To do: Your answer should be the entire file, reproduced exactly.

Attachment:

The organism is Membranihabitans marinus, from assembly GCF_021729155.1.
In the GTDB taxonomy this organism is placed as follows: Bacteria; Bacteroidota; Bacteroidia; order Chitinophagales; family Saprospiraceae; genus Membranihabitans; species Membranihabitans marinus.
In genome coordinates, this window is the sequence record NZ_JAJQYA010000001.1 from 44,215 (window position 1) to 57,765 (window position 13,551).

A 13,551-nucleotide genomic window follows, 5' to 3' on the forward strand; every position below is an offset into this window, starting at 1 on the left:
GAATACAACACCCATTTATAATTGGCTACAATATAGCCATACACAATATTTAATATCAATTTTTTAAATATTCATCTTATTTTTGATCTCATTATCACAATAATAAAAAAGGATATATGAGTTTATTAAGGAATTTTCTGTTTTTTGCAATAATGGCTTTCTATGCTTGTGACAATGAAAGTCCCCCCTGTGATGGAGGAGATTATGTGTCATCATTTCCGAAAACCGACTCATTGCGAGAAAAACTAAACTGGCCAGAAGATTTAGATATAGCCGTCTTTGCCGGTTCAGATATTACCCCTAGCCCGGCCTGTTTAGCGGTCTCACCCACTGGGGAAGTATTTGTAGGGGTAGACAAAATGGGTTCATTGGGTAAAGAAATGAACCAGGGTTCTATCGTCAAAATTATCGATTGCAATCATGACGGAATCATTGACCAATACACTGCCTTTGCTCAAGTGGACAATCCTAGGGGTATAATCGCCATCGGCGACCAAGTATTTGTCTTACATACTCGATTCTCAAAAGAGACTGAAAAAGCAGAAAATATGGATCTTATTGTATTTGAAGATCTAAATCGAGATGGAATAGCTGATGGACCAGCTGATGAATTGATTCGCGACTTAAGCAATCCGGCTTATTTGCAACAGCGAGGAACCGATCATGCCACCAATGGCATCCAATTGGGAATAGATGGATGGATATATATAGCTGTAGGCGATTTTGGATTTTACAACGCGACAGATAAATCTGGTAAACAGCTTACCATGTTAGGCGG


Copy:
The organism is Membranihabitans marinus, from assembly GCF_021729155.1.
In the GTDB taxonomy this organism is placed as follows: Bacteria; Bacteroidota; Bacteroidia; order Chitinophagales; family Saprospiraceae; genus Membranihabitans; species Membranihabitans marinus.
In genome coordinates, this window is the sequence record NZ_JAJQYA010000001.1 from 44,215 (window position 1) to 57,765 (window position 13,551).

A 13,551-nucleotide genomic window follows, 5' to 3' on the forward strand; every position below is an offset into this window, starting at 1 on the left:
GAATACAACACCCATTTATAATTGGCTACAATATAGCCATACACAATATTTAATATCAATTTTTTAAATATTCATCTTATTTTTGATCTCATTATCACAATAATAAAAAAGGATATATGAGTTTATTAAGGAATTTTCTGTTTTTTGCAATAATGGCTTTCTATGCTTGTGACAATGAAAGTCCCCCCTGTGATGGAGGAGATTATGTGTCATCATTTCCGAAAACCGACTCATTGCGAGAAAAACTAAACTGGCCAGAAGATTTAGATATAGCCGTCTTTGCCGGTTCAGATATTACCCCTAGCCCGGCCTGTTTAGCGGTCTCACCCACTGGGGAAGTATTTGTAGGGGTAGACAAAATGGGTTCATTGGGTAAAGAAATGAACCAGGGTTCTATCGTCAAAATTATCGATTGCAATCATGACGGAATCATTGACCAATACACTGCCTTTGCTCAAGTGGACAATCCTAGGGGTATAATCGCCATCGGCGACCAAGTATTTGTCTTACATACTCGATTCTCAAAAGAGACTGAAAAAGCAGAAAATATGGATCTTATTGTATTTGAAGATCTAAATCGAGATGGAATAGCTGATGGACCAGCTGATGAATTGATTCGCGACTTAAGCAATCCGGCTTATTTGCAACAGCGAGGAACCGATCATGCCACCAATGGCATCCAATTGGGAATAGATGGATGGATATATATAGCTGTAGGCGATTTTGGATTTTACAACGCGACAGATAAATCTGGTAAACAGCTTACCATGTTAGGCGG